relationship with important academic journals, maintaining several chapters that work in concert with the biannual IABA World conference and hold their own events: IABA Europe, IABA Americas, and IABA Asia-Pacific.

There is also the SNS Network for graduate students and new scholars who
want to discuss issues connected to the study of life writing. The conference held at the São João del Rei, Brasil is the eleventh biennial. The next conference will be held in Turku, Finland in 2020.

Lintao in Taiwan Assoc. Prof. Rachelle B. Lintao, Ph.D., of the Department of
English presented her paper titled “Representations of the Sea Disputes
in Philippine and Chinese Media” at the 28th Southeast Asian Linguistics
Society (SEALS) Conference in Wenzao Ursuline University of
Languages, Kaohsiung, Taiwan.

Lintao’s paper examined a cross-cultural perspective on how the top popular press in the Philippines and China portray an evaluative stance as regards the South China SEA tensions. The three-day conference brought
together more than 100 presenters from around the world stretching all the way from North America, Europe to Southeast Asia. The first and the only academic society in the world that focuses on research on the languages of South East Asia, SEALS is on the forefront of facilitating communication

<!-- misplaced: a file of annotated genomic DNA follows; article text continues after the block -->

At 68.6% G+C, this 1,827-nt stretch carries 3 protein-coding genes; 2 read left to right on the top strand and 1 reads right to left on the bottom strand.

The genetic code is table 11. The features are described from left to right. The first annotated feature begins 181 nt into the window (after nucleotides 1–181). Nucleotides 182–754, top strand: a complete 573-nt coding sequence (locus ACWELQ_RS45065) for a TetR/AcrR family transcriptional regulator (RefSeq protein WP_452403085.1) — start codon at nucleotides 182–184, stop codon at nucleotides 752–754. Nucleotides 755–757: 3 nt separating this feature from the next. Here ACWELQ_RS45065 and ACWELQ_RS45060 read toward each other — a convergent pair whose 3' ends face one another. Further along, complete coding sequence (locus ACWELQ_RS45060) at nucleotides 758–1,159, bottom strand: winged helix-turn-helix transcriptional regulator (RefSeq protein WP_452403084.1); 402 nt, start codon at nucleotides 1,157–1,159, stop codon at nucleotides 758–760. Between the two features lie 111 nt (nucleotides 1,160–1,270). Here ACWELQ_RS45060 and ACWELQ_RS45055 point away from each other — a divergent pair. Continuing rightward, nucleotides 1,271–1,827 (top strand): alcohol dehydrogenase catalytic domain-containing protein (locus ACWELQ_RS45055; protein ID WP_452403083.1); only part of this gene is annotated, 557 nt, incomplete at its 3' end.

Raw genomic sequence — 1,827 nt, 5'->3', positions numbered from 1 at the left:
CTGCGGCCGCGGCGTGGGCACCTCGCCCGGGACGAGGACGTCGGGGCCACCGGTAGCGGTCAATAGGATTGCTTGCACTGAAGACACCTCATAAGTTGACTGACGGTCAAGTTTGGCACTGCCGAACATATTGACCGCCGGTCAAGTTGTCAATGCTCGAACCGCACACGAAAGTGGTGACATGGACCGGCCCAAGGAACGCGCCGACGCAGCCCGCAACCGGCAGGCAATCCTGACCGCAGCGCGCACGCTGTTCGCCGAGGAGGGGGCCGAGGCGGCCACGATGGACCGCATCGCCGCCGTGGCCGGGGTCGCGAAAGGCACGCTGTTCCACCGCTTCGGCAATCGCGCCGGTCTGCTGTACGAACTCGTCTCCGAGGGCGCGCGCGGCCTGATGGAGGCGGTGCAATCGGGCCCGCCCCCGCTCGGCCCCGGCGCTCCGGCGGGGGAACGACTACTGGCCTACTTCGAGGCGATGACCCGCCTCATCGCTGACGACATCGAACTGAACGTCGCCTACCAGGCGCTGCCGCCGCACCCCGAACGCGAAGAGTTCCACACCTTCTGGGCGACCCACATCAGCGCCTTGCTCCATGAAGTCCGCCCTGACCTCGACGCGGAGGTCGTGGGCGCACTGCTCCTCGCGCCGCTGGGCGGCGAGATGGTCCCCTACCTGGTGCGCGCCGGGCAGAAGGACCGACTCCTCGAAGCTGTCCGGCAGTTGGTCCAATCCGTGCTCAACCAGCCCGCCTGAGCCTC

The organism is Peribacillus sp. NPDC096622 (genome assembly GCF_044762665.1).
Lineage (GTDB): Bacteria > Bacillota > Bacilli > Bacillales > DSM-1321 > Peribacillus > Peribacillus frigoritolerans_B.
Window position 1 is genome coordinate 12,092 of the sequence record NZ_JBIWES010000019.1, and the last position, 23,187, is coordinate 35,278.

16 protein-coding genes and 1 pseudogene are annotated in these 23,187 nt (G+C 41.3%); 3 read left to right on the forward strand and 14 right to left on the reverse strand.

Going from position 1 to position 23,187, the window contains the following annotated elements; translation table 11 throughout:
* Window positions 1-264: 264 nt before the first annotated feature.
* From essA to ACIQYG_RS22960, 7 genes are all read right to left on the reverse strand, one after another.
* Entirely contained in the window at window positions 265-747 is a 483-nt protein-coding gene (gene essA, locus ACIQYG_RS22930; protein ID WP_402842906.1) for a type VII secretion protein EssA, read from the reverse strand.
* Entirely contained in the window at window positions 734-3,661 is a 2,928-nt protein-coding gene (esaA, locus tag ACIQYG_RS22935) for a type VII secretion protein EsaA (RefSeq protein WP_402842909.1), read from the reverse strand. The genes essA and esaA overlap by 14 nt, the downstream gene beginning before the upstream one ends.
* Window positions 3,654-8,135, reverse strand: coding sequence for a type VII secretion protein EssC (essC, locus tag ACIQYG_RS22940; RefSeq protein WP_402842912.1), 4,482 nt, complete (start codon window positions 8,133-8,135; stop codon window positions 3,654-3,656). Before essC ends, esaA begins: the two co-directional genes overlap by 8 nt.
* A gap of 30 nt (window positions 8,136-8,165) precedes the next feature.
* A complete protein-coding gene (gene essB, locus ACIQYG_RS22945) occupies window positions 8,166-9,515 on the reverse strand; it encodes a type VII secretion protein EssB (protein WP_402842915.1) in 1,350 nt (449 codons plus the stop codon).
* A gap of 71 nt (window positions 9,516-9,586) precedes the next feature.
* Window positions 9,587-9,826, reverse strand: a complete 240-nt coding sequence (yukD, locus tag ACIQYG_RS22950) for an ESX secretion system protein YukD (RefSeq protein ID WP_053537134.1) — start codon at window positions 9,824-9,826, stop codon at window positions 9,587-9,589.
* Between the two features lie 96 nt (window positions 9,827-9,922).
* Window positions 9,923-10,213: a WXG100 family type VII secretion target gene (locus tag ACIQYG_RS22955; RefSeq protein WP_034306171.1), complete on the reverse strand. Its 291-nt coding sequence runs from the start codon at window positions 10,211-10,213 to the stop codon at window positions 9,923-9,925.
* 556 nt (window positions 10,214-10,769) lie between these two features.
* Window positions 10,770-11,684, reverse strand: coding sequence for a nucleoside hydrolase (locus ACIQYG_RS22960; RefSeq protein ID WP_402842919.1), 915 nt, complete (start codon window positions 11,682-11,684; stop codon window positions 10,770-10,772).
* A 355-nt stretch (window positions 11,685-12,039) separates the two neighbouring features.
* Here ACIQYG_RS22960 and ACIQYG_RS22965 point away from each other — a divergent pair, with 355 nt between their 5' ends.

among scholars and students considering that Southeast Asia is of extraordinary linguistic diversity. The society advocates the documentation, analysis and teaching and maintenance of South East Asian

Matienzo discusses his research on Boracay at the conference in Switzerland. Matienzo, Cortez in Switzerland Asst. Prof. Rhochie Avelino E.
Matienzo, Ph.D., and Prof. Franz Giuseppe F. Cortez, Ph.D., of the Department of Philosophy attended the International Conference on Managing and Teaching Business Ethics held in LassalleHaus, BadSchönbrunn, Switzerland.

The conference is the second in a series of the three international conferences on teaching and managing business ethics

The first which was held in June 2017 in Manila, Philippines focused on the SouthEast Asian participants while the third will be held in July 2019 in Santa Clara, California, USA.

More than 80 scholars and practitioners from 21 countries, particularly from Europe and Africa participated in the conference. The conference, whose aim was to explore “the challenges of doing business in an